4 Common Knitting Mistakes—and How to Quickly Fix Them
Are you a new knitter? If so, congratulations—this hobby is all but guaranteed to bring you lifelong joy. We also understand how daunting it can be to begin this often-complex craft. Dropping a stitch, adding extra stitches, getting your stitches twisted, and not providing enough slack as you knit are all common mistakes first-timers run into. But don't let these fears stop you from honing your craft. The best part about all of these pitfalls is that they are preventable and fixable.
Don't panic: This happens all the time. A stitch will fall off in your bag, slip when you set your knitting down, or pop off the end of your needle when you aren't paying close attention. Sometimes it will work its way deep down into the fabric, but there's still good news. It's fixable!
How to Prevent a Dropped Stitch
Here are a few tips that will prevent this from happening in the first place.
- Look at your fabric regularly to spot any unusual nubs of stitches hanging out or a gaping row of ladders.
- Count your stitches regularly to make sure your stitch count is not going down.
- Always stop knitting when you get to the end of a row. Stuffing your knitting in your project bag mid-row is a surefire way to lose some stitches.
How to Fix a Dropped Stitch
It's actually easier than you might think to correct this issue. When you look at your work, the dropped stitch will be hanging out morosely at the bottom of what looks like a series of ladder rungs. These ladder rungs are the working yarn from each row that came out of that dropped stitch. We're going to pull that lost stitch back up the ladder rungs, recreating a stitch at each rung, or each row. Here's how to do it.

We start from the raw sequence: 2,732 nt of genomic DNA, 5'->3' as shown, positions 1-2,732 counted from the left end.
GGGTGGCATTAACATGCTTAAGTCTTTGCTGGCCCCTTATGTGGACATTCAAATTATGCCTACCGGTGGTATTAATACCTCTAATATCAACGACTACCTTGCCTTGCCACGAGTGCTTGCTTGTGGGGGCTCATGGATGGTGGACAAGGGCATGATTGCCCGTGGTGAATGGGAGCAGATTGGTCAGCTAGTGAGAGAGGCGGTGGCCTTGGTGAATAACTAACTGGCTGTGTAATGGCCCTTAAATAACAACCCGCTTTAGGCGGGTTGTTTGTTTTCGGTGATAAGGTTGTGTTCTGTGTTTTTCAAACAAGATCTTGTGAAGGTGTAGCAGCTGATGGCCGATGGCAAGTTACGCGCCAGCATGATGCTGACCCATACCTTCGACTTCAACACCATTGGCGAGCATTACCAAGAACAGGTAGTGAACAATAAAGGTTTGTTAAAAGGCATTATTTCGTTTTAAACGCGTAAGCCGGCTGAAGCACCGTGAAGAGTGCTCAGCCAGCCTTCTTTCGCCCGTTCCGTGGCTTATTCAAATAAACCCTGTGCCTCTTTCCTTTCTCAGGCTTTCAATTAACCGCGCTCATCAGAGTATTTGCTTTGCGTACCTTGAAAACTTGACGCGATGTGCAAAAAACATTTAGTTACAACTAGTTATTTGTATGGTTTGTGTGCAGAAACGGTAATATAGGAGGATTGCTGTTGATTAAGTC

1. Start by using your left-hand needle to pick up the last stitch you see. The right-hand side ("leg") of the stitch should be in front of the needle. The ladder rungs of working yarn from the rows the stitch fell out of will be hanging out above it.
2. Next, insert your left-hand needle underneath the lowest ladder rung.
3. You should now have the old stitch and the working yarn (ladder rung) from the row above the dropped stitch on your needle.
4. Insert your right-hand needle into the dropped stitch and pull it over that first ladder rung that's on your needle. Just like that, you've picked up a stitch for one row! Now repeat. Put your left-hand needle under the next available ladder rung and repeat the steps above to remake the stitch for that row.
5. Keep going. Continue to pull that stitch up each row, reforming the stitch as above until you get to the top. That line of stitches may look a little looser, but this will decrease in visibility as you keep working and when you block your work.
Extra stitches occur due to either accidental yarn overs or inadvertent knitting into space between stitches. An "accidental yarn over" occurs when you bring your yarn to the front of the work (as opposed to keeping it in the back). Then, when you go to knit the next stitch, the working yarn goes up and over your needle, creating an extra loop on your needle as it makes that next stitch.
Below, discover some common extra-stitch situations—and how to extract yourself from each scenario.
Knitting in Space Between Stitches
Sometimes you accidentally knit in the space between two stitches. Above, the needle isn't going through an existing stitch, it is going underneath the working yarn from the prior row. This will also create an extra stitch.
Catching Extra Stitches
The best way to catch extra stitches is to look at your fabric regularly to spot any unusual-looking holes or places where the stitch doesn't look quite right. Above is an accidental yarn over as it looks from the purl side. Also, count your stitches regularly. If you are adding extra stitches, your count will go up.